Double the retention of your paying customers and you doubled your bottom line. Sounds simple but for some reason this is second-most overlooked metric (first being referral rate, but that’s another topic).

Retention, it’s about creating lifetime consumer value, not just a sale. For this you need to do two things:

Both are measurable, and both should be measured with rigour. The second one is trickier though, this is why CRM programs, e-mail automation, push notifications, sms, retargeting, etc. work… when done right.

There is a huge arsenal at your disposal for getting in front of people’s noses, you just need to run experiments ensuring you make reminders timely, relevant, and cost efficient.

Perceived Value: Convincing people you are worth the money.

Back to the awesome piece of research from Qubit:

http://www.qubit.com/research/what-works-in-ecommerce

That piece of research established that tests that work are grounded in Behavioural Science and Cognitive Biases, If you don’t know about them, you can become an expert in this wikipedia article:

Then use this cheat sheet:

I don’t think the results are saying we should cognitive-cheat everyone into buying your products, but rather that the category of tests with the highest impact are ones where the value, or the perception of the value, have increased.

Here your course of action will depend a lot on your industry, for example Booking.com, the grand-masters of A/B testing, have a constraint on value: there is only so much you can do about the price of a room.

So they have resorted to the perception of value, which is why they have scarcity prompts for the hotel rooms, reviews, star ratings, and so forth.

If you can play with Value, then you should do that too. This involves testing price points, plans, inclusions, etc. If you can run value tests, this is where user interviews and qualitative testing will be of biggest value.

Quantitative data will help you dig deeper, but it will seldom help you find a new hole. You need both.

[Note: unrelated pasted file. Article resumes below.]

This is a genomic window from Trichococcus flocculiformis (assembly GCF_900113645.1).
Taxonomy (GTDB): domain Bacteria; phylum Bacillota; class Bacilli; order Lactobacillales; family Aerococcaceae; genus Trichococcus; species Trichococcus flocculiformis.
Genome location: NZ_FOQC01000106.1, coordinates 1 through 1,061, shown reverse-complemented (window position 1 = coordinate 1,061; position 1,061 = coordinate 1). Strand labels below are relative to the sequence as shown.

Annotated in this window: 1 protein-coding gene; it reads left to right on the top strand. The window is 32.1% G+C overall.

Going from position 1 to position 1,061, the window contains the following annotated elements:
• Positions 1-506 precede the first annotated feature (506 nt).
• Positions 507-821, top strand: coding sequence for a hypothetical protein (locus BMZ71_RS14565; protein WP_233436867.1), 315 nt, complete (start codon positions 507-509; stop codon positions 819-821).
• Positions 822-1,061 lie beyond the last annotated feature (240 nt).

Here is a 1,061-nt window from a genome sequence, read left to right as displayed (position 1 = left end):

If you can move one of those 3 without hurting the others, incremental innovation is your friend. If you can’t, you need disruptive innovation.

One of the largest arguments I get about testing, is the concept of incremental vs. disruptive innovation. Many feel that an iterative testing approach gets you locked into a course of action.

In fact if you google “local maximum” you will get a bunch of Articles about how A/B testing gets you there.

There is a guy you probably never heard of called Genrich Altshuller that build a theory that you probably never heard of called TRIZ

TRIZ is awesome, and you would know all about it if it weren’t that Genrich was a Russian in the 60s and the English-Speaking world had a chronic case of allergy to the language back then.

In order to build TRIZ, Genrich went through over 40.000 Patents and did a rigorous study of what he calls “inventive problem solving”. In that theory he establishes a guideline: Invention is necessary when core success criteria of the system are in contradiction.

This means that if you move one good thing up, and another good thing went down, you are in trouble.

So if you have this awesome immediacy test that is pushing activation metrics through the roof, but the result is that your memorability and/or revenue go down, your system is not ready for incremental optimisation, you first need some invention.

But… go try some stuff, because i might be wrong.